As officials scramble to supply hospitals with much needed protective equipment for doctors and nurses fighting the novel coronavirus on the front lines, hospital leaders around the country warn that they are running low on another critical supply: money.
Hospitals have taken a significant loss of revenue as they cut back lucrative elective procedures to free up resources to treat COVID-19 patients. At the same time, they are pouring money into efforts to fight the virus like buying personal protective equipment (PPE) supplies, providing child care for staff and overtime pay, transforming units to COVID-19 wings for treatment and setting up drive-thru testing sites, hospital officials told ABC News.
"We can’t print money, so we have to have the financial support coming in." LeRay Brown, the CEO of One Brooklyn Health System, told ABC News. "Without that funding I don’t know how long we can continue."
One Brooklyn Health System, which operates three hospitals in New York City where the virus has hit hardest in the U.S., projects they will need to spend an additional $30 million per month in order to respond to surge needs in their area, Brown said, including the nearly $8 million they will lose per month by cutting out elective surgeries. Purchasing nearly 300 additional beds in order to increase hospital’s capacity by 50% -- which they have been mandated to do under an executive order signed by Cuomo -- will cost $5 million alone.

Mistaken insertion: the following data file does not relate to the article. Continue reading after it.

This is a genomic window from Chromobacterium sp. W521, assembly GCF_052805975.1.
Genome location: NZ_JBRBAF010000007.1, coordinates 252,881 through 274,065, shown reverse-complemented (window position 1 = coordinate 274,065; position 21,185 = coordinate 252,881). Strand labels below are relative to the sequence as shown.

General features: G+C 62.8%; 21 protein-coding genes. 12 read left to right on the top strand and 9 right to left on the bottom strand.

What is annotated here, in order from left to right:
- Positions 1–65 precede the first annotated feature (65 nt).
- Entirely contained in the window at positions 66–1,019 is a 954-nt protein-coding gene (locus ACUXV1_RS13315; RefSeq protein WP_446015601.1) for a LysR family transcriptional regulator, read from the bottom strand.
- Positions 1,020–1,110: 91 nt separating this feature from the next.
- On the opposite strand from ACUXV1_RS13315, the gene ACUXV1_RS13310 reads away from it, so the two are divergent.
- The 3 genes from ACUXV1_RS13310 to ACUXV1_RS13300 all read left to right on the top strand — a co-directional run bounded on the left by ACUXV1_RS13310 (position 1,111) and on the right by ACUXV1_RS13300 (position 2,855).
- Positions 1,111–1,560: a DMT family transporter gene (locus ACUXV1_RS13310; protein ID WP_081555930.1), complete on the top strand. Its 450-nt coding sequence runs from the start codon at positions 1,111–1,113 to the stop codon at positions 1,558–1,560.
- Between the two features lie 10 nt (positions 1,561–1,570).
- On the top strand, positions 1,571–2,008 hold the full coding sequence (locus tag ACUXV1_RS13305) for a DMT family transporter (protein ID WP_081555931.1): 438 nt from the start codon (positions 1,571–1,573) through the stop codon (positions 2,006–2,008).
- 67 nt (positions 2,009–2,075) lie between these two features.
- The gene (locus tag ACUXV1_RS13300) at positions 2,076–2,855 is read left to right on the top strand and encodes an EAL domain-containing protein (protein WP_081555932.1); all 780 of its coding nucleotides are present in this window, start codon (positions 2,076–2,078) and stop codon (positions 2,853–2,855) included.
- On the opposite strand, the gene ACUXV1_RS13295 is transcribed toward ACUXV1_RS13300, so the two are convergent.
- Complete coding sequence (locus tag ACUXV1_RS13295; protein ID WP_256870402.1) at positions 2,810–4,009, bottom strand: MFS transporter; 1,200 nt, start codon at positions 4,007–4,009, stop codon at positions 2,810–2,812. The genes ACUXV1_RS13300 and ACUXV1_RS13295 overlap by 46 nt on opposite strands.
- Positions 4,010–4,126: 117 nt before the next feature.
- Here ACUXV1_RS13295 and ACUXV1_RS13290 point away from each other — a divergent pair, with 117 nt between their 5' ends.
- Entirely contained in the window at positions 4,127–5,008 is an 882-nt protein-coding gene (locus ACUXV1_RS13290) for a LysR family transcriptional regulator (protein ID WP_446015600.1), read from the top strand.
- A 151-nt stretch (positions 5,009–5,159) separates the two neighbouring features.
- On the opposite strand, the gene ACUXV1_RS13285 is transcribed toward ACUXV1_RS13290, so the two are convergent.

The hospital system, which is crucial for low-income individuals in the area, is already caring for over 200 patients who either have the virus or are awaiting test results. Meanwhile, it only has two weeks cash on hand, Brown said.